3 Answers to the Question "Will Your Autistic Child Lead a Normal Life?"

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Will your autistic child grow up to lead a normal life?

Not only does this question plague parents, but it can also become a mantra for grandparents, friends, and extended family.  "When will he stop acting that way?" "Will he ever be able to live on his own?"

Even worse, these types of questions are unavoidable because they are built into autism assessments, transition planning, applications to state and federal agencies, and discussions with guidance counselors and financial planners.

Frustratingly, questions about an autistic child's long-term abilities and needs start long before real planning can begin. And, of course, they are rarely applied to typically developing children. Typical children, for reasons that don't relate very closely to reality, are presumed to be headed toward independent, competent, partnered adulthood.

Who asks the parent of a typical 10-year-old "will he get married?  hold down a job?"  Who asks the parent of a typically developing 14-year-old to put their child through a series of evaluations for "adaptive life skills" to determine their young teen's ability to do the laundry, cook dinner, or manage money?  How often are typical high schoolers and their parents expected to create a long term plan for educational or vocational training, housing, and independent living?  The answer to these questions is, of course, rarely or never.

So, given that you WILL be asked these questions (and that you may ask them yourself, even if you don't speak them aloud), how do you answer?

  Here are three suggestions.

"What do you mean by normal?"  Strangely, in this day and age, many people still think of "normal" adulthood as involving a full-time job with a pension, heterosexual marriage, 2.5 kids, and a mortgaged house in the suburbs.

How many people actually live this way? Not many!

  Young adults, even with fancy college educations, are coming home to mom and dad -- and sticking around for  years. Older adults are moving in with their children. Homosexual marriage is now the law of the land. Many couples live together without marriage. Jobs are not guaranteed, and pensions are nearly extinct. Virtual jobs, temporary jobs, contracting jobs, and commission jobs are more and more common.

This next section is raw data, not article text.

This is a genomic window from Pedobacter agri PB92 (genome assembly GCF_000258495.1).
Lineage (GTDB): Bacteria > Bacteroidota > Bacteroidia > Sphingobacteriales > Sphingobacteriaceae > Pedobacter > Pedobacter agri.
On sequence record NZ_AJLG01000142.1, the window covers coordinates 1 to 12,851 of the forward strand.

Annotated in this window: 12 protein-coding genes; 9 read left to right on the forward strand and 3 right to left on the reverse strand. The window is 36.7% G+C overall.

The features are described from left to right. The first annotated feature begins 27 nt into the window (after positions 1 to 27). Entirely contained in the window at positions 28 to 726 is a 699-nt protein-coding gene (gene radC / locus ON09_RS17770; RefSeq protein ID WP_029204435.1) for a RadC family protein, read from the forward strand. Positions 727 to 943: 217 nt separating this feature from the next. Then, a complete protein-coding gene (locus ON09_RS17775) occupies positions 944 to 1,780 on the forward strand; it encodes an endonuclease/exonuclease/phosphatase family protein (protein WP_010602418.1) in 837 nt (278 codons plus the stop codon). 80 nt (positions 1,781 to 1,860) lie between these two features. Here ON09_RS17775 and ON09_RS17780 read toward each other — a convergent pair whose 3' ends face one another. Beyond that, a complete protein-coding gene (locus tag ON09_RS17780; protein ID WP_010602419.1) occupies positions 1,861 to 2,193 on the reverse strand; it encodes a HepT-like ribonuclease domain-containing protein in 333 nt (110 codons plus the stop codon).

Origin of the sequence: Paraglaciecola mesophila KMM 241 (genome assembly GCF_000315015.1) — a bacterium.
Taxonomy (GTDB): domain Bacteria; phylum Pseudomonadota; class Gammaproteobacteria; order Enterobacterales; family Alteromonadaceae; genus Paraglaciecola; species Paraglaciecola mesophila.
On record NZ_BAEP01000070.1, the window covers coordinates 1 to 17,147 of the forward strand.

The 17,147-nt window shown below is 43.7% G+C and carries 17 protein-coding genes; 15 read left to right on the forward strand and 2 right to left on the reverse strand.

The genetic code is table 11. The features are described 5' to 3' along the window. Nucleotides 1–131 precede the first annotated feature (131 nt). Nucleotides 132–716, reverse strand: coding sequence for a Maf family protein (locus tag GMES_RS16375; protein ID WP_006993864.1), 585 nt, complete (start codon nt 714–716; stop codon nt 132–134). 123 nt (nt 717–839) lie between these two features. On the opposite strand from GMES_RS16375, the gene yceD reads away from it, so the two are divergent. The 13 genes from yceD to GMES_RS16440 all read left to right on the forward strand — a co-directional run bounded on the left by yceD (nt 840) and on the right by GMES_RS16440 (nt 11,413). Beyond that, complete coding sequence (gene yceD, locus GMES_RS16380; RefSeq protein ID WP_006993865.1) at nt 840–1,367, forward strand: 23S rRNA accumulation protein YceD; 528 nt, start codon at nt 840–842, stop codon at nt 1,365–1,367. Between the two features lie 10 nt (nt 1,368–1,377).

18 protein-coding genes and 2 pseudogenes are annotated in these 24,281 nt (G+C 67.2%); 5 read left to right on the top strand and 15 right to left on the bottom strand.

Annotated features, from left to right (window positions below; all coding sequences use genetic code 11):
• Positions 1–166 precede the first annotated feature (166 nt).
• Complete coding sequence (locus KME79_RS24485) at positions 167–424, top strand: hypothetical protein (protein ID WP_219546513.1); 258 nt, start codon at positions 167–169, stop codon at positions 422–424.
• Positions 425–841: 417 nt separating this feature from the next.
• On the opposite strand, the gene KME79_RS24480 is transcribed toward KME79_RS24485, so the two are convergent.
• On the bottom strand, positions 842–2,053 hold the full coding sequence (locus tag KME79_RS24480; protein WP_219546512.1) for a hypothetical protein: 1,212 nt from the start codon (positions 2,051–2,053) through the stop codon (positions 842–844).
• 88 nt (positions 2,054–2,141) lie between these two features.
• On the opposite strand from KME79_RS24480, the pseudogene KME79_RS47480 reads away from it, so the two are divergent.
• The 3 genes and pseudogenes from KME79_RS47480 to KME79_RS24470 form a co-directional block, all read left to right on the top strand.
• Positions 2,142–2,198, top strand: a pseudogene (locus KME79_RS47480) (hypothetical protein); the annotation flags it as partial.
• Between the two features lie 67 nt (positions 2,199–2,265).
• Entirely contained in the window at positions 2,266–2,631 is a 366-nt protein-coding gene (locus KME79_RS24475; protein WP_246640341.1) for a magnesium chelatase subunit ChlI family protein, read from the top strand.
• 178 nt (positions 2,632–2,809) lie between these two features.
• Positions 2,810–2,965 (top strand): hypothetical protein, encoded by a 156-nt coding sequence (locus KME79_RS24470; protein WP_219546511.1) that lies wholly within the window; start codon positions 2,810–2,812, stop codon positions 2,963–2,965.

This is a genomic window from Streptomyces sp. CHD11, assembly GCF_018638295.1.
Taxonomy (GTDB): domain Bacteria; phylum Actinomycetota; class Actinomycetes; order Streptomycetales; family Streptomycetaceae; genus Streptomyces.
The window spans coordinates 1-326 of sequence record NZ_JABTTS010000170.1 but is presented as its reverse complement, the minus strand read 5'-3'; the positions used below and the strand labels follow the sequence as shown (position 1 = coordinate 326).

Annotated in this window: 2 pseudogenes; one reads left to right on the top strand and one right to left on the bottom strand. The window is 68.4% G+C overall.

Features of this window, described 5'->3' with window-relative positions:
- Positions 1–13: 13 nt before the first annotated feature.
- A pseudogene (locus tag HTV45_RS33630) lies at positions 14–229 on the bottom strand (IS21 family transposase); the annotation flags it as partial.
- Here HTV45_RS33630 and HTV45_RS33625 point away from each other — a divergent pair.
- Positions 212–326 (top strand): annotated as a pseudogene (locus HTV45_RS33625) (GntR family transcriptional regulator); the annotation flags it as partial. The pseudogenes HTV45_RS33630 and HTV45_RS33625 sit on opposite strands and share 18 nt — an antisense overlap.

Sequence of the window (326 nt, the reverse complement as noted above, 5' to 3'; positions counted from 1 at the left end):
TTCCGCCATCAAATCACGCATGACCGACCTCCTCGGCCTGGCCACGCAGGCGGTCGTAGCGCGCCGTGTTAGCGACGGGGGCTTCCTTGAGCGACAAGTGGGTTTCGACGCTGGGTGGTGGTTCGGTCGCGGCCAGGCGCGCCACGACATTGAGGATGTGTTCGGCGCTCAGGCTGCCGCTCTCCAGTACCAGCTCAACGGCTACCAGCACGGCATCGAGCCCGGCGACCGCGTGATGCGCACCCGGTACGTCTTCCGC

So... which form of "normal" might be right for your autistic child?

"What do you mean by grown up?"  In Jewish tradition, a child is considered an adult at age 13. Many opportunities open up to teens at age 16.  Boys can be drafted into the military at age 18.  Drinking is legal at 21.  The IDEA provides services to young adults with autism until their 22nd birthday. Yet many young Americans, even those who have no particular challenges, rely on their parents for funds, housing, and moral support well into their 20's.

People with autism are, by definition, developmentally delayed. In many cases, they will never "catch up." In other cases, however, time does make a real difference in functional ability.

Is an adult with autism "grown up" at age 21 or 22?  Or should the expectation of independent adulthood be postponed (as it is in practice for many typical adults) until a much later date?

"What do you mean by independent?" There is a common belief that adult individuals should be able to manage every detail of their lives alone, without support. That means working full time, creating and maintaining a vibrant social and recreational life, renting or buying and maintaining and cleaning a home, shopping, cooking, paying bills and taxes, handling health concerns and  insurance of all sorts... the list goes on and on. 

Of course, very few people actually manage all those "independent living skills" on their own. Married people share the burden. People with money hire others to do a good portion of the work. Single people ask friends and family for help. Many typically developing people fail to manage the huge list of to-dos -- and, as a result, wind up in debt, living in a dump, or failing to care for their own health needs.

Do we expect (or even WANT) adults with autism to become absolutely independent? Or should we assume that they, like everyone else, will need advice and support?

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